DEA Congressional Testimony
December 5, 2001


Statement of
Asa Hutchinson
Administrator
Drug Enforcement Administration
before
The House Government Reform Committee
Subcommittee on Criminal Justice, Drug Policy
and Human Resources
December 5, 2001


photo of Administrator Hutchinson
"The connection between drugs and terrorism is undeniable."
Asa Hutchinson
Administrator

Chairman Souder, Ranking Member Cummings, and distinguished members:

photo - U.S. CongressIt is my pleasure to appear before the Subcommittee to discuss the long term implications of newly imposed homeland security requirements on the operational capacity of the Drug Enforcement Administration (DEA). I would like to thank you, Mr. Chairman, for the leadership and foresight that you demonstrate today by providing a forum for this important matter.

As a single mission law enforcement component of the Department of Justice, the DEA has emerged as the world’s premier drug law enforcement agency. In addition to our domestic presence, the DEA maintains over 400 personnel in 56 countries worldwide to support global investigations and drug intelligence activities. Over the years, the DEA’s extensive state, local and international training initiatives have created an extensive network of goodwill with our domestic and foreign police counterparts. This policy of interagency teamwork, which is the bedrock of our longstanding tradition of cooperation, is implemented each day by DEA employees investigating terrorist-related drug trafficking organizations across the globe.

Opium Production in Metric Tons in the Year 2000: Southwest Asia = 3,667, Southeast Asia = 1,316, South America = 66, Mexico = 24

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DEA offices in 56 countries

 

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Osama Bin Laden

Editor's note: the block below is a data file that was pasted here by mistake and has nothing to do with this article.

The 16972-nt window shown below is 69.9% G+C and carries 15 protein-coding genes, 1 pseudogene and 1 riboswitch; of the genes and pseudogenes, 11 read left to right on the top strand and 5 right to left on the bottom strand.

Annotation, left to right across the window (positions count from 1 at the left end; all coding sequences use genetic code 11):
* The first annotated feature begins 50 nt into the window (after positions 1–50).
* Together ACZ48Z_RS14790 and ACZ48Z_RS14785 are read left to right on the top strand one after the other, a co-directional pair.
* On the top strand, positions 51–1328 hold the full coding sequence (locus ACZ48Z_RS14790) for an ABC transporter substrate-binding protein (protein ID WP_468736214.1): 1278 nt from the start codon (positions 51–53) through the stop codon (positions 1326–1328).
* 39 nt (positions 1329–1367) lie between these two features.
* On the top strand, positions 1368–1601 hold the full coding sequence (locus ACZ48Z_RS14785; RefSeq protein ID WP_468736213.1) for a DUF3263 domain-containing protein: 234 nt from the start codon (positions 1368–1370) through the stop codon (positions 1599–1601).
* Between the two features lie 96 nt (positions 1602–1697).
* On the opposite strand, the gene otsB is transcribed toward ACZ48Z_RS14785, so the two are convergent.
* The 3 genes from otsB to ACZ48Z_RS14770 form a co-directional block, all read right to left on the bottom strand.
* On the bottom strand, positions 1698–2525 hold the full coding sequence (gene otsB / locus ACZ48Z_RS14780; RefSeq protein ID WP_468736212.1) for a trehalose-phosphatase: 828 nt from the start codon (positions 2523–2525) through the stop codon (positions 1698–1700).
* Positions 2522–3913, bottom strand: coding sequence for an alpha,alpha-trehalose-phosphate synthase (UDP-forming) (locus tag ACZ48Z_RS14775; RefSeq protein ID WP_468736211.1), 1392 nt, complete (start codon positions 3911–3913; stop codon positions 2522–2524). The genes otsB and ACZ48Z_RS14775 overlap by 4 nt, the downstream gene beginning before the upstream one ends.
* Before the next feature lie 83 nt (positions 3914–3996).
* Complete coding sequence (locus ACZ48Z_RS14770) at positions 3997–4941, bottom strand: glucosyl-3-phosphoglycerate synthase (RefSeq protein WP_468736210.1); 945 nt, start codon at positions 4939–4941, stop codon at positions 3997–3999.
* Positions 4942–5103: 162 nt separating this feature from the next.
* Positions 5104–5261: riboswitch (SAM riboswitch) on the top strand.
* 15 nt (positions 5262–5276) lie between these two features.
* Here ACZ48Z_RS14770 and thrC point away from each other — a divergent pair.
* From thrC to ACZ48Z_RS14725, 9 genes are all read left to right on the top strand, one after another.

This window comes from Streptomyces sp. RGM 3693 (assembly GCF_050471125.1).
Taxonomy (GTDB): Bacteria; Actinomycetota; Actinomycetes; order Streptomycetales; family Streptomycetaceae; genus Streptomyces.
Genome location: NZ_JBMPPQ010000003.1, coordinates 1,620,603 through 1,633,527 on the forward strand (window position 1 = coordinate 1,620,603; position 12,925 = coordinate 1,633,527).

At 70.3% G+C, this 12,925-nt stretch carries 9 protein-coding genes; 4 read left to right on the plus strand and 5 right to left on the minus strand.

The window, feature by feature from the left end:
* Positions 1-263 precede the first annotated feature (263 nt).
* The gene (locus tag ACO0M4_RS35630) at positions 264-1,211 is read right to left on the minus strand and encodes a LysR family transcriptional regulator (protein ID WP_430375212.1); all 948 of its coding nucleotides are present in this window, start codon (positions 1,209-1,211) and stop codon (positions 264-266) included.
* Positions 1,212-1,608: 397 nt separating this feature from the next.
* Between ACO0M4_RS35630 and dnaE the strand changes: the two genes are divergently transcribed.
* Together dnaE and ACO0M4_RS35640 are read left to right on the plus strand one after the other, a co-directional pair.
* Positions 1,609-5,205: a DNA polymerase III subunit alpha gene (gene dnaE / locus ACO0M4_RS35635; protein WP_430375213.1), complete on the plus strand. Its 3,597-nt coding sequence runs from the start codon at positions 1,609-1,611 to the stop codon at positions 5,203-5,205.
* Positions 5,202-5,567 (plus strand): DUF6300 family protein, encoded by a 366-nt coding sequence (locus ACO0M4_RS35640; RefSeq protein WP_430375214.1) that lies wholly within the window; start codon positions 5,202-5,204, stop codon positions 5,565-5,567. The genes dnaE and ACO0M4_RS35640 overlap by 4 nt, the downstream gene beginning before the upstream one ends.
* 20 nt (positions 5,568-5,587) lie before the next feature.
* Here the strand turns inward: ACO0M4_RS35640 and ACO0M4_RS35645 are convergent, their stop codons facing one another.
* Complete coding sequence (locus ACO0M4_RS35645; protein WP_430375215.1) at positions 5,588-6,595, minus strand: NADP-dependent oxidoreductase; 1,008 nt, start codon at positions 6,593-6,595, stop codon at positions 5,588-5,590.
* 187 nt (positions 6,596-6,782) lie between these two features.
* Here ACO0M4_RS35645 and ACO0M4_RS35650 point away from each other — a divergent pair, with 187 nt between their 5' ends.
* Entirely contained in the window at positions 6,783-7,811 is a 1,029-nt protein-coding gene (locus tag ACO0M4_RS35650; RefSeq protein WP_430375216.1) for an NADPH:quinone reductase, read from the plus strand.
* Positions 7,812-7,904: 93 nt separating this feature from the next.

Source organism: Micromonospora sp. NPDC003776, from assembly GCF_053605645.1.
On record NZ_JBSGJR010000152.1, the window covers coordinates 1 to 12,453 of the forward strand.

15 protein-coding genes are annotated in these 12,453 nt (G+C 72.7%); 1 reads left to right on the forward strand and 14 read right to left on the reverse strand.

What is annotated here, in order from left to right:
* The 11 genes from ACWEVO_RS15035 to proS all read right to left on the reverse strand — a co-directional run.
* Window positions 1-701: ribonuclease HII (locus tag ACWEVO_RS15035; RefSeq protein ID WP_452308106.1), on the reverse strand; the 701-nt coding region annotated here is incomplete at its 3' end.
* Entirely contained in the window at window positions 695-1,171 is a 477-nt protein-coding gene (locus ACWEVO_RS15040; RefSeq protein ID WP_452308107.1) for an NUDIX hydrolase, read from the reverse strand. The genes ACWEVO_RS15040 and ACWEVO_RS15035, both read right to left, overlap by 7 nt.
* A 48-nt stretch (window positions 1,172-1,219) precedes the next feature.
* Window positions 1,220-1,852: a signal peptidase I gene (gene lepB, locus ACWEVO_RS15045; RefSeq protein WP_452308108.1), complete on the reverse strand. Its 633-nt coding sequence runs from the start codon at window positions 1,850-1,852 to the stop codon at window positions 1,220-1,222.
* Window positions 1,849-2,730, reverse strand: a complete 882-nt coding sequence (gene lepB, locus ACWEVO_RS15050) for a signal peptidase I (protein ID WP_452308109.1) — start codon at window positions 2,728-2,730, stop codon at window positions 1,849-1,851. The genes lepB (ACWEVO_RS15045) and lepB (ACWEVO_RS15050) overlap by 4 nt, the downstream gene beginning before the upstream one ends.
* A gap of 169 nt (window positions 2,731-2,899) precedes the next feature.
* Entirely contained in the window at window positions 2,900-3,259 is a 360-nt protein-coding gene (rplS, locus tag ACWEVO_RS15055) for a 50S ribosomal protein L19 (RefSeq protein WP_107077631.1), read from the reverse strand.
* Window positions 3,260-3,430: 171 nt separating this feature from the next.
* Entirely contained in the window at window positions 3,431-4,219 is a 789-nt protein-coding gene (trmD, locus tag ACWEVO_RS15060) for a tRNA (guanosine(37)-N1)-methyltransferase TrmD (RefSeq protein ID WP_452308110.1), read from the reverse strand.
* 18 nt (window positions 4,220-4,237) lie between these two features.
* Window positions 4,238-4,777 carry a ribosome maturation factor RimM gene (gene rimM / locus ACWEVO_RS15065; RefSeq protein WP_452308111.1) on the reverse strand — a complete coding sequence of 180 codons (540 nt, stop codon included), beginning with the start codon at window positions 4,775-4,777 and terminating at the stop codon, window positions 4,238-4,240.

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Attorney General Ashcroft has directed that prompt action be taken to enhance the sharing and analysis of information, as well as interagency coordination of our collective operational efforts.

 

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Sky Marshal Program


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EPIC


U.S. Customs Service logo
U.S. Customs Service


U.S. Coast Guard logo
U.S. Coast Guard


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U.S. Border Patrol


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Federal Bureau of Investigation


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Department of Justice

 

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Governor Ridge

We have often seen that, in the absence of intervention, the drug trade and the terror network will feed off of each other, creating a larger menace than either threat would present by itself. The current situation in Afghanistan clearly demonstrates the connection between drugs and terrorism. The Taliban, which controlled opium production and directly taxed the drug trade, opened its doors to Osama Bin Laden and the al-Q’aida organization. Under the guise of religion, a repressive drug regime formed a marriage of convenience with a vicious terrorist network, and together they exploited the security of their remote sanctuary, elaborate money movement system, and brutal code of conduct to plan and execute the horrific acts of violence of September 11, 2001. Our courageous military has already done much to bring justice to those who would otherwise bring us more harm. Still, there is more that we in the DEA can do to prevent drug syndicates from fueling global terrorism.